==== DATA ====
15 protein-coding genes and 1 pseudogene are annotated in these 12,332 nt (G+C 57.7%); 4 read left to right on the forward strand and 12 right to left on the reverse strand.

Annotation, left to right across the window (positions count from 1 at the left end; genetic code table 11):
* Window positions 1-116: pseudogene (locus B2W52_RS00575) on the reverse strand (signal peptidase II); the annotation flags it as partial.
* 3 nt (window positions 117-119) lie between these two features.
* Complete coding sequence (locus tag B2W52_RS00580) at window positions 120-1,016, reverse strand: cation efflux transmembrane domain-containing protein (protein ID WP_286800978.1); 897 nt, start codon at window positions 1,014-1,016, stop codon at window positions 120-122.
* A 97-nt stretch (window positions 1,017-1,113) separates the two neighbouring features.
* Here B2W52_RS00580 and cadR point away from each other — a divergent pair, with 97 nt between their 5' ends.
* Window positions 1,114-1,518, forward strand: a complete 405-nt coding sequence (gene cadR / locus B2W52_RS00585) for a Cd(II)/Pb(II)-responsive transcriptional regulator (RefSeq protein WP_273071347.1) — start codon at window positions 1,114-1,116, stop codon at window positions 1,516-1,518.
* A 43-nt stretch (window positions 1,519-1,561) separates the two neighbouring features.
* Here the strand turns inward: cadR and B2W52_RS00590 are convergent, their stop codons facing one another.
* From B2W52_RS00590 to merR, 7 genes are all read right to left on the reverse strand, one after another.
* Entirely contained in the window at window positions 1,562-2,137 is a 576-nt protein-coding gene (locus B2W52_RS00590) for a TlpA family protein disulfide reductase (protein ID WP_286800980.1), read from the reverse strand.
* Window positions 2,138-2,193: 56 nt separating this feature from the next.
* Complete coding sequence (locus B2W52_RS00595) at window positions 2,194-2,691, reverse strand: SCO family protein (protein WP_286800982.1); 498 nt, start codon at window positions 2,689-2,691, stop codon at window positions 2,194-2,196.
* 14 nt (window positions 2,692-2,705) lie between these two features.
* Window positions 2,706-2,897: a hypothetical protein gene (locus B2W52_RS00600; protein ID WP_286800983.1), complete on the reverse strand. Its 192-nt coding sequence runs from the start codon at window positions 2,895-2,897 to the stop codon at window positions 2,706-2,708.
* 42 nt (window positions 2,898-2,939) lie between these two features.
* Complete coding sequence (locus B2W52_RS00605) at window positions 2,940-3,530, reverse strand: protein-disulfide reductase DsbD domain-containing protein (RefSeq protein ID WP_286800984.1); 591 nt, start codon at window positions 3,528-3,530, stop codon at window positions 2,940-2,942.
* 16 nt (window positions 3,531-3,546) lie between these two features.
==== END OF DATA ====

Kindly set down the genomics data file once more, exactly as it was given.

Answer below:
15 protein-coding genes and 1 pseudogene are annotated in these 12,332 nt (G+C 57.7%); 4 read left to right on the forward strand and 12 right to left on the reverse strand.

Annotation, left to right across the window (positions count from 1 at the left end; genetic code table 11):
* Window positions 1-116: pseudogene (locus B2W52_RS00575) on the reverse strand (signal peptidase II); the annotation flags it as partial.
* 3 nt (window positions 117-119) lie between these two features.
* Complete coding sequence (locus tag B2W52_RS00580) at window positions 120-1,016, reverse strand: cation efflux transmembrane domain-containing protein (protein ID WP_286800978.1); 897 nt, start codon at window positions 1,014-1,016, stop codon at window positions 120-122.
* A 97-nt stretch (window positions 1,017-1,113) separates the two neighbouring features.
* Here B2W52_RS00580 and cadR point away from each other — a divergent pair, with 97 nt between their 5' ends.
* Window positions 1,114-1,518, forward strand: a complete 405-nt coding sequence (gene cadR / locus B2W52_RS00585) for a Cd(II)/Pb(II)-responsive transcriptional regulator (RefSeq protein WP_273071347.1) — start codon at window positions 1,114-1,116, stop codon at window positions 1,516-1,518.
* A 43-nt stretch (window positions 1,519-1,561) separates the two neighbouring features.
* Here the strand turns inward: cadR and B2W52_RS00590 are convergent, their stop codons facing one another.
* From B2W52_RS00590 to merR, 7 genes are all read right to left on the reverse strand, one after another.
* Entirely contained in the window at window positions 1,562-2,137 is a 576-nt protein-coding gene (locus B2W52_RS00590) for a TlpA family protein disulfide reductase (protein ID WP_286800980.1), read from the reverse strand.
* Window positions 2,138-2,193: 56 nt separating this feature from the next.
* Complete coding sequence (locus B2W52_RS00595) at window positions 2,194-2,691, reverse strand: SCO family protein (protein WP_286800982.1); 498 nt, start codon at window positions 2,689-2,691, stop codon at window positions 2,194-2,196.
* 14 nt (window positions 2,692-2,705) lie between these two features.
* Window positions 2,706-2,897: a hypothetical protein gene (locus B2W52_RS00600; protein ID WP_286800983.1), complete on the reverse strand. Its 192-nt coding sequence runs from the start codon at window positions 2,895-2,897 to the stop codon at window positions 2,706-2,708.
* 42 nt (window positions 2,898-2,939) lie between these two features.
* Complete coding sequence (locus B2W52_RS00605) at window positions 2,940-3,530, reverse strand: protein-disulfide reductase DsbD domain-containing protein (RefSeq protein ID WP_286800984.1); 591 nt, start codon at window positions 3,528-3,530, stop codon at window positions 2,940-2,942.
* 16 nt (window positions 3,531-3,546) lie between these two features.